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Goldberg Triumphantly Transformed

Ken Iisaka on February 26, 2012
Benjamin Simon
Benjamin Simon

The popularity of one of J.S. Bach’s better-known works, Goldberg Variations, undoubtedly was spiked by two monumental recordings by the late Canadian pianist Glenn Gould. His 1955 recording launched his career, and along with it he took the work into the music world’s consciousness, after its having been largely dismissed as esoteric études for over 200 years. Since Gould’s initial album, it has garnered the attention not only of other pianists but also of arrangers and ensembles. In the last 50 years or so, particularly after Gould’s second recording in 1981, no fewer than 10 arrangements have been written for ensembles, ranging from a jazz trio to an orchestra. That should come as no surprise, since the music is full of polyphony, lending itself to ensembles.

On Friday at Herbst Theatre, the San Francisco Chamber Orchestra, under the direction of Benjamin Simon, presented a 1984 orchestration of the work by the Russian violinist and conductor Dmitry Sitkovetsky. Considered to be the most successful of all the orchestrations, it uses the principal chairs as soloists in a number of variations, a strategy that can be seen as solving the problems presented by the challenges of orchestrating a virtuosic keyboard work.

In fact, Gould’s recordings themselves were a transcription, because no instrument resembling a modern piano existed when the work was originally published in 1741. It was written for a harpsichord with two manuals, with no mechanism to control volume or timbre. Thus, Goldberg Variations and other Bach work were altogether radically different from how we usually hear them on a piano. Gould’s approach was not to mimic harpsichords but to interpret the variations as a full-fledged piano work.

In the hands of the SFCO, the quiet “Aria” was performed by a quartet consisting of the principal string chairs. The original was written in four parts, so the orchestration itself was straightforward. It was presented with a sense of purity, the concert mistress performing the aria with full ornamentations.

The joyously vivacious first variation in two parts was then performed by the entire orchestra with an impactful sonority that bloomed in the air. The second variation, in a trio, was performed without the viola section, then the tranquil third variation by the principal chairs again.

And so it went for 30 variations in a little over an hour — a journey in itself. Music Director Simon possesses a keen awareness of the voices and their distinct colors in the work, and he succeeded in teasing out various threads of different sizes, from the finest of the silks to the toughest of yarns. They were woven into a single cohesive work that presented the lines and phrases extremely clearly. Although I could not actually see the use of Baroque bows or gut strings among the orchestra, the purest of the tones were brought out through light pressure on the strings without the overzealous vibrato that often contaminates too many modern performances.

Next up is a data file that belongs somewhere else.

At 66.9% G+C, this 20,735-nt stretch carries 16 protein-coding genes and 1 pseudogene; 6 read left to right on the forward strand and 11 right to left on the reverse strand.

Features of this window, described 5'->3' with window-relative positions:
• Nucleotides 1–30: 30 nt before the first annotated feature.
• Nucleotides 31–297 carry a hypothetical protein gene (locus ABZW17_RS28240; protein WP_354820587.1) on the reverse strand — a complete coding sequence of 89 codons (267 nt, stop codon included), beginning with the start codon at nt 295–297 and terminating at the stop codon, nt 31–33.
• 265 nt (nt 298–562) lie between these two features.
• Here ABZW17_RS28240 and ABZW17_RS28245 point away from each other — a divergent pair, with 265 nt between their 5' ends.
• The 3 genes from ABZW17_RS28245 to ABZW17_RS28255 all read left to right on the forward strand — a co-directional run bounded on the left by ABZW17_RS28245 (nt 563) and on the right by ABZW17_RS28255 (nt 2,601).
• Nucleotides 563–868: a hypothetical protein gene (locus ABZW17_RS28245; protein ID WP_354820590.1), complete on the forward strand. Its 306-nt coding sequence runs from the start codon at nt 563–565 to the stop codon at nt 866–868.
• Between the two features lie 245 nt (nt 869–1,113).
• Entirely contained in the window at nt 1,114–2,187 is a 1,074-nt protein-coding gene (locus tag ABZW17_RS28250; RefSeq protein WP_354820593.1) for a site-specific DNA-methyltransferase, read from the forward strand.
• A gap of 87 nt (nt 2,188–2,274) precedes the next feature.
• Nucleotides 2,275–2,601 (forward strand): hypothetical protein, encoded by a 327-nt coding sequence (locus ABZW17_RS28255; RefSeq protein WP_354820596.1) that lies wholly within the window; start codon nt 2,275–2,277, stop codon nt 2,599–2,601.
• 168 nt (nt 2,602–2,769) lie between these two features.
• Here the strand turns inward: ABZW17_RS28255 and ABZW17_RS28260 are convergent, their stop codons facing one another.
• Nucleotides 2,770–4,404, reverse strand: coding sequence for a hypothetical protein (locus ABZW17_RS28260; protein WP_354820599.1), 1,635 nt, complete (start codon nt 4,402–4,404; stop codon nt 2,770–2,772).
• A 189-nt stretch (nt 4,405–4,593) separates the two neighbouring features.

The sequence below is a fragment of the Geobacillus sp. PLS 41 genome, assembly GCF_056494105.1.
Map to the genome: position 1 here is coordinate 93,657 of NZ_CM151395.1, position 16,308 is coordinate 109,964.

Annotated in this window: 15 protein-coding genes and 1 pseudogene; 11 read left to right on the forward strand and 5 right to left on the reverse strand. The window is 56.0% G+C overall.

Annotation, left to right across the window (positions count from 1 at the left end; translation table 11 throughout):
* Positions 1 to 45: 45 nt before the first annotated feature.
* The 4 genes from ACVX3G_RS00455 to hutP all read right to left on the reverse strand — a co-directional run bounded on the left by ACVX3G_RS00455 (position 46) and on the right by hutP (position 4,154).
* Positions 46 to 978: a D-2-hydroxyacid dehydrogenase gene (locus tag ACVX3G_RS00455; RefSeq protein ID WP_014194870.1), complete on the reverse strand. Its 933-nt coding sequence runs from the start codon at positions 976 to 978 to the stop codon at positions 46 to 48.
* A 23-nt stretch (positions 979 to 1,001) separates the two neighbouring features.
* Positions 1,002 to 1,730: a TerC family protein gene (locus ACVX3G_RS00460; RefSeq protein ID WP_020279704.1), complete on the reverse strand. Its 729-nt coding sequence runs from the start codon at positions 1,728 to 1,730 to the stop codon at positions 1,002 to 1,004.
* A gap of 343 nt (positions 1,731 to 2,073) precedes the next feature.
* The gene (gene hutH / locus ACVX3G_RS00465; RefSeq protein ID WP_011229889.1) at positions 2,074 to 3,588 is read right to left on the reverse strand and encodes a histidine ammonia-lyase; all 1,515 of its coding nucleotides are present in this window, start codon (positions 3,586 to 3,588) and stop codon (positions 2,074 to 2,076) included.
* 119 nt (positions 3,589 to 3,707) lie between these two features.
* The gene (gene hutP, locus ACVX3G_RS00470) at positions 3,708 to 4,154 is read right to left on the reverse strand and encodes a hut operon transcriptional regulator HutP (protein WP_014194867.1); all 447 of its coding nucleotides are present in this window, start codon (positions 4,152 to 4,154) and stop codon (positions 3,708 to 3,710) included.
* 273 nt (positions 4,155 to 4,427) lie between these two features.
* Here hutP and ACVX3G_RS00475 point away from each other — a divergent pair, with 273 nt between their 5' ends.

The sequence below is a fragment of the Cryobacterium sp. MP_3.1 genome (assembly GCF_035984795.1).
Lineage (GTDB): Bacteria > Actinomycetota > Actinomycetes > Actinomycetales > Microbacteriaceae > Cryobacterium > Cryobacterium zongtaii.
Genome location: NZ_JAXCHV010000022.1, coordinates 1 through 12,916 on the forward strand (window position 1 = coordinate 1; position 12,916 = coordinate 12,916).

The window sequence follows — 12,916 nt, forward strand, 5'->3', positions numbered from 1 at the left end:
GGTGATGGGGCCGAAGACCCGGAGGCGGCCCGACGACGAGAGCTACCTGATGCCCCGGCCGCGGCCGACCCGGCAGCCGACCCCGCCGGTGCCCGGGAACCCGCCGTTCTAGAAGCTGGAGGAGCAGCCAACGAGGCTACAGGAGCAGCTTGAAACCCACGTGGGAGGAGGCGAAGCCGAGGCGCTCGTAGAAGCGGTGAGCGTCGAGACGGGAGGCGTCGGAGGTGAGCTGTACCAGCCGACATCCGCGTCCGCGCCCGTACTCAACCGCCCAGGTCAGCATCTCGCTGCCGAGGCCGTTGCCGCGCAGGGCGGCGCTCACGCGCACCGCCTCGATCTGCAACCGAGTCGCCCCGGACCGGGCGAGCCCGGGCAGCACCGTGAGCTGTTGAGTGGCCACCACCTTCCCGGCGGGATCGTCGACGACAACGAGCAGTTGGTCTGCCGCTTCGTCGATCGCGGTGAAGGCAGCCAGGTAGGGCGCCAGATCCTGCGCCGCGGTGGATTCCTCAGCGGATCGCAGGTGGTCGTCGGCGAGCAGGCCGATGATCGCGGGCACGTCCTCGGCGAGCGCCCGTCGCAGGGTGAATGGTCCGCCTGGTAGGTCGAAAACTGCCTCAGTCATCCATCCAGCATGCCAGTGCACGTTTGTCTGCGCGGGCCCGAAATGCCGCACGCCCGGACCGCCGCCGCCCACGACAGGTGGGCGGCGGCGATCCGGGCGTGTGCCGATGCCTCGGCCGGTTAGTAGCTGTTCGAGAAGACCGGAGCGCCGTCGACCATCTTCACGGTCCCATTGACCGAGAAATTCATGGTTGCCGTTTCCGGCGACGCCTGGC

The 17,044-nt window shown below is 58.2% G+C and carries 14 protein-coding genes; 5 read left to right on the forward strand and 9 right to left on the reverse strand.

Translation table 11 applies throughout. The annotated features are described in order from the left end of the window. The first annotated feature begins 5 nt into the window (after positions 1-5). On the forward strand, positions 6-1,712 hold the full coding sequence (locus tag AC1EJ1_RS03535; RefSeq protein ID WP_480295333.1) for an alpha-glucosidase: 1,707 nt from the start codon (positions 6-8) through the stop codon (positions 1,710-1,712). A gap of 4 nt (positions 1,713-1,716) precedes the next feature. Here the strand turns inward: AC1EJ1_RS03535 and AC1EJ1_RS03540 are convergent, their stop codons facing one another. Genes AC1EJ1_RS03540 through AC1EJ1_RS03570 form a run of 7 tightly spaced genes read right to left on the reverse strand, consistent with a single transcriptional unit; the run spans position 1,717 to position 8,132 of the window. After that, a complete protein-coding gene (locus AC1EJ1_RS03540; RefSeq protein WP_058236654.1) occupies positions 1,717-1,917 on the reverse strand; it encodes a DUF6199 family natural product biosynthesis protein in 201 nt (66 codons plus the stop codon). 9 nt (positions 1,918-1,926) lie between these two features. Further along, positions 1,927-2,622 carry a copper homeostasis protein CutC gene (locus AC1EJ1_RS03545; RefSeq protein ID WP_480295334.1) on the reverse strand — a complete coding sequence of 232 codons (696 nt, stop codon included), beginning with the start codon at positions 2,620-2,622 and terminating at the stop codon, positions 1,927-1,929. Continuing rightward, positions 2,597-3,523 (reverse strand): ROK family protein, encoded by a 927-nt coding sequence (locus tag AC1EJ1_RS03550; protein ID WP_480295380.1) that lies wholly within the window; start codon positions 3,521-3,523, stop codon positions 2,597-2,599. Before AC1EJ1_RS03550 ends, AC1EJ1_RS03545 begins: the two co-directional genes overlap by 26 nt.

In It to Win It

Of all the variations, the 19th made perhaps the most effective use of the orchestrations. It was performed entirely in pizzicato except for the contrapuntal line that was played quietly coll’arco (with the bow). The pizzicato had the effect of a harpsichord with a lute (mute) stop: bubbly, with a silky backdrop. It was clearly the orchestra’s favorite variation, as it was mine.

Some difficulties were encountered along the way, however, due to the differences in the way the instruments produce sound. The harpsichord and piano being percussive instruments with a sharp attack, they obviously were more articulate in the fastest of the passages. In the 17th variation in two parts, distributed over four instruments, there was a tendency to rush in the descending-sixth intervals because of the difficulties in articulating the notes. Also, given that violins are more articulate than cellos, there was an overall tendency for the rest of the orchestra to be drowned under the brilliance of violins.

I am grateful to Benjamin Simon and the orchestra for casting the now-well-known work in a different light.

Yet the orchestra had a distinct advantage that may not be obvious to many listeners. It’s the question of intonation and temperament, which had a profound impact on the sound in the very chromatic 23rd variation. Tuning of keyboard instruments is inherently a compromise and often leaves various intervals quite out of arithmetic “tune.” Perhaps in well-temperament, which is still a compromise but optimized for one key, the variation could sound quite “out-of-tune” but may be a desirable effect, giving much discomfort to the listeners in an attempt to showcase the conflict and tension. However, the orchestra members, with their ears carefully adjusted to performing in different keys, succeeded in maintaining the purity of the sound, something that’s not achievable on keyboard instruments.

As a pianist and a harpsichordist, I listened to the performance with much pleasure, and I am grateful to Benjamin Simon and the orchestra for casting the now-well-known work in an entirely different light. Perhaps the fact that the work has garnered so much interest in creating arrangements for it is a proof of its greatness, and that Glenn Gould inspired interest in the long-neglected work was proof of his own. In turn, the San Francisco Chamber Orchestra on Friday proved its greatness by presenting a reinterpretation of the work in a very different world from where it originated, a monumental task in itself.

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